2015 Earth Educator Rendezvous Accepting Abstracts and Registrations

This summer, the first annual Earth Educators’ Rendezvous, supported by the National Association of Geoscience Teachers (NAGT), will bring together researchers and practitioners working in all aspects of undergraduate Earth education. The event welcomes faculty from all disciplines who are interested in improving their teaching about the Earth, administrators from geoscience departments and interdisciplinary programs that want to become stronger, and education researchers of all types. Registration is now open for the Rendezvous, which will take place July 13-17 at the University of Colorado, Boulder.

All participants are invited to submit abstracts to be considered for inclusion in the contributed program of short presentations and posters. Abstracts must be submitted by March 1. Contributions will be organized under two broad areas, with a limited number of concurrent sessions. The contributed program will be designed to complement the workshop sessions and even dynamically feed into the content of the workshops.

I. Teaching and Program Examples: exploration of the full range of what people are doing in their programs and classrooms. This includes innovative and effective activities, techniques and course design as well as practices focused on particular topics such as risk reduction, environmental justice, climate change, and sustainability.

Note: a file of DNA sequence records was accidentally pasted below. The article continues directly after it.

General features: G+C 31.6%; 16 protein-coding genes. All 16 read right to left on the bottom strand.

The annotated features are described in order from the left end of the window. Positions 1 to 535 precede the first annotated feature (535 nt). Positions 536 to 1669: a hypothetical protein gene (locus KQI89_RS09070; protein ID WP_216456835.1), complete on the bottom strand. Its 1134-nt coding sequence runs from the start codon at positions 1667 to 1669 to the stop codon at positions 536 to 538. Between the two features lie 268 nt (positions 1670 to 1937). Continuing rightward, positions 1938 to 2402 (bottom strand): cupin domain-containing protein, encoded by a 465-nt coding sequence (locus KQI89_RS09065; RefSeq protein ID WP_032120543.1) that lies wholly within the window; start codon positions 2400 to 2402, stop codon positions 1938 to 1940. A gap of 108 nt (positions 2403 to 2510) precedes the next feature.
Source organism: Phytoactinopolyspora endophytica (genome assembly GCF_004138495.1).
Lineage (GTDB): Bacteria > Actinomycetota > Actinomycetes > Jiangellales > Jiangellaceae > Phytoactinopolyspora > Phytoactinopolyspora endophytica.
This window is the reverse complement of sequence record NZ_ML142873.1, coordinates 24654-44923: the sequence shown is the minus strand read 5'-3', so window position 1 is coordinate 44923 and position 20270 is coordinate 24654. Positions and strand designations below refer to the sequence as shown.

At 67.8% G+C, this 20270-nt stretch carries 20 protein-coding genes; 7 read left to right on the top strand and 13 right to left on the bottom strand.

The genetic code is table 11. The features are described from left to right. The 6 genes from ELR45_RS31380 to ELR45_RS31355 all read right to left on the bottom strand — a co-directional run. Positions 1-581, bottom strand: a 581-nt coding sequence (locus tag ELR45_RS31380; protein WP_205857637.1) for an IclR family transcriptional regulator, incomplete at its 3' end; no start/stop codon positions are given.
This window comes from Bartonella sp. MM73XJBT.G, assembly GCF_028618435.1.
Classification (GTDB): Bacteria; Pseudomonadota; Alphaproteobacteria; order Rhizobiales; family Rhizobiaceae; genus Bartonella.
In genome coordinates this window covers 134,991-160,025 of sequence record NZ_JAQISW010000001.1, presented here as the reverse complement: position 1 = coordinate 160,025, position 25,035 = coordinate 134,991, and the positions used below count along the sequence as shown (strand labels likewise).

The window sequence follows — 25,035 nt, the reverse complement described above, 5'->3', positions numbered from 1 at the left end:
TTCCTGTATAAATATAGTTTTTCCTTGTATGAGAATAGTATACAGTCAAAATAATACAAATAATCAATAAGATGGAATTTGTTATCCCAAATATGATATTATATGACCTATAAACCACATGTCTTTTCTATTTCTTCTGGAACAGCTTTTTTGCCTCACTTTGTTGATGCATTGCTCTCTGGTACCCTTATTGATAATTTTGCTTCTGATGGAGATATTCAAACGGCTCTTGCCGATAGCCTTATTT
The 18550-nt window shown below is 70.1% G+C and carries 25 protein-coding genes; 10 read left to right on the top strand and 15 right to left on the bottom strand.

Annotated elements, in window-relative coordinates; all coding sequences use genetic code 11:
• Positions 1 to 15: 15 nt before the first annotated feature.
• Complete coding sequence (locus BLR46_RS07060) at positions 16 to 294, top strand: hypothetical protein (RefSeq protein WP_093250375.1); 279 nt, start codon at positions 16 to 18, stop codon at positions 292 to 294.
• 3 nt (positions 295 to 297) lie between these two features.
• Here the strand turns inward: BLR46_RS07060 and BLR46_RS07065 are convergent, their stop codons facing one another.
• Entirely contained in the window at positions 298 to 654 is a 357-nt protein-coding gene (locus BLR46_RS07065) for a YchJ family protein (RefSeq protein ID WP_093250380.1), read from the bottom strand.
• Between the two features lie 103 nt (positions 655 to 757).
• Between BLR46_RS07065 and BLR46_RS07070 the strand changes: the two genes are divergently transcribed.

II. Education Research and Disciplinary-Based Education Research: research on learning and cognition, and investigations of how teaching and learning takes place in an earth science context, taking into account the particular priorities, practices and worldview of our discipline.

Within these areas, sub-themes will be organized based on abstracts submitted. Attendees are encouraged to suggest sub-themes, and even organize related presentations as a set on the Abstract Submission Form.

For additional information and to register, visit http://serc.carleton.edu/earth_rendezvous/2015/index.html

Worldwide Crowdsourcing Competition Seeks Ideas for TV Series with a Female Engineer Lead

(National Academy of Engineering,  2/19/15) – In celebration of National Engineers Week, the U.S. National Academy of Engineering (NAE) and the University of Southern California’s Viterbi School of Engineering (USC Viterbi), in collaboration with The MacGyver Foundation and Lee Zlotoff (creator of the TV series MacGyver), announced the launch of a worldwide crowdsourcing competition called “The Next MacGyver.” The contest was launched at a press event in Washington, D.C., hosted by “TODAY Show” digital lifestyle expert Mario Armstrong.

Sponsored by the United Engineering Foundation, the project is seeking ideas for a scripted television show featuring a female engineer character in a leading role. The goal of the competition is to create a historic TV series that inspires young people, especially women, to pursue careers in engineering. Full article